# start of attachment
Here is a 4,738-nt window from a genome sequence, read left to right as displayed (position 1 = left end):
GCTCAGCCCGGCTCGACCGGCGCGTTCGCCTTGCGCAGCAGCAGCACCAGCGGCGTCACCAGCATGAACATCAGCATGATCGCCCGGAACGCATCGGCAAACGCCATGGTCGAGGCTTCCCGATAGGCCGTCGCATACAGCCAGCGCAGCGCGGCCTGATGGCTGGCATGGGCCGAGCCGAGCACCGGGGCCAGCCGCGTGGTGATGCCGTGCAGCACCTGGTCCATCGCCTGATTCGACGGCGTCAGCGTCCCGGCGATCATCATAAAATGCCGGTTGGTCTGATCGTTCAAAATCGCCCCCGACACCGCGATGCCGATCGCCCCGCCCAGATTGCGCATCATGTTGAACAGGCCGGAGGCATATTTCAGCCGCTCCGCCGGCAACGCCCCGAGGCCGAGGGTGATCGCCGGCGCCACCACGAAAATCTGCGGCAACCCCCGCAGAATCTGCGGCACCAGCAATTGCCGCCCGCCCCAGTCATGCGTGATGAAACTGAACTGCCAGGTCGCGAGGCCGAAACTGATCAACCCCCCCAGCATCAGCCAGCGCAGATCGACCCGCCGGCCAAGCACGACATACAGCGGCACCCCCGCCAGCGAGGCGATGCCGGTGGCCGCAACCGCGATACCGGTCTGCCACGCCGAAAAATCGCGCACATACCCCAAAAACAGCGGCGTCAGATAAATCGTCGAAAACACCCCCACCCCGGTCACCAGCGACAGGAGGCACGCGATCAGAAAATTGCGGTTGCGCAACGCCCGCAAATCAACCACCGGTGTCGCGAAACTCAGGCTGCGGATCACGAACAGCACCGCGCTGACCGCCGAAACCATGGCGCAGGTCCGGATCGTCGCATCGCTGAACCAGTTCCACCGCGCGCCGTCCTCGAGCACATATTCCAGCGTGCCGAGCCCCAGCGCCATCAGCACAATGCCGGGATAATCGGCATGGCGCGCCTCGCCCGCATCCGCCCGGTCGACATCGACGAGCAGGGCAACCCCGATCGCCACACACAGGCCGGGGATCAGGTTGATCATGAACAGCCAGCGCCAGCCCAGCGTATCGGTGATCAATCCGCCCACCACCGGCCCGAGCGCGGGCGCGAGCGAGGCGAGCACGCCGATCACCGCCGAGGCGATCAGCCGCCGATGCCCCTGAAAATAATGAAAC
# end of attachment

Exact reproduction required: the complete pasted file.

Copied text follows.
Here is a 4,738-nt window from a genome sequence, read left to right as displayed (position 1 = left end):
GCTCAGCCCGGCTCGACCGGCGCGTTCGCCTTGCGCAGCAGCAGCACCAGCGGCGTCACCAGCATGAACATCAGCATGATCGCCCGGAACGCATCGGCAAACGCCATGGTCGAGGCTTCCCGATAGGCCGTCGCATACAGCCAGCGCAGCGCGGCCTGATGGCTGGCATGGGCCGAGCCGAGCACCGGGGCCAGCCGCGTGGTGATGCCGTGCAGCACCTGGTCCATCGCCTGATTCGACGGCGTCAGCGTCCCGGCGATCATCATAAAATGCCGGTTGGTCTGATCGTTCAAAATCGCCCCCGACACCGCGATGCCGATCGCCCCGCCCAGATTGCGCATCATGTTGAACAGGCCGGAGGCATATTTCAGCCGCTCCGCCGGCAACGCCCCGAGGCCGAGGGTGATCGCCGGCGCCACCACGAAAATCTGCGGCAACCCCCGCAGAATCTGCGGCACCAGCAATTGCCGCCCGCCCCAGTCATGCGTGATGAAACTGAACTGCCAGGTCGCGAGGCCGAAACTGATCAACCCCCCCAGCATCAGCCAGCGCAGATCGACCCGCCGGCCAAGCACGACATACAGCGGCACCCCCGCCAGCGAGGCGATGCCGGTGGCCGCAACCGCGATACCGGTCTGCCACGCCGAAAAATCGCGCACATACCCCAAAAACAGCGGCGTCAGATAAATCGTCGAAAACACCCCCACCCCGGTCACCAGCGACAGGAGGCACGCGATCAGAAAATTGCGGTTGCGCAACGCCCGCAAATCAACCACCGGTGTCGCGAAACTCAGGCTGCGGATCACGAACAGCACCGCGCTGACCGCCGAAACCATGGCGCAGGTCCGGATCGTCGCATCGCTGAACCAGTTCCACCGCGCGCCGTCCTCGAGCACATATTCCAGCGTGCCGAGCCCCAGCGCCATCAGCACAATGCCGGGATAATCGGCATGGCGCGCCTCGCCCGCATCCGCCCGGTCGACATCGACGAGCAGGGCAACCCCGATCGCCACACACAGGCCGGGGATCAGGTTGATCATGAACAGCCAGCGCCAGCCCAGCGTATCGGTGATCAATCCGCCCACCACCGGCCCGAGCGCGGGCGCGAGCGAGGCGAGCACGCCGATCACCGCCGAGGCGATCAGCCGCCGATGCCCCTGAAAATAATGAAAC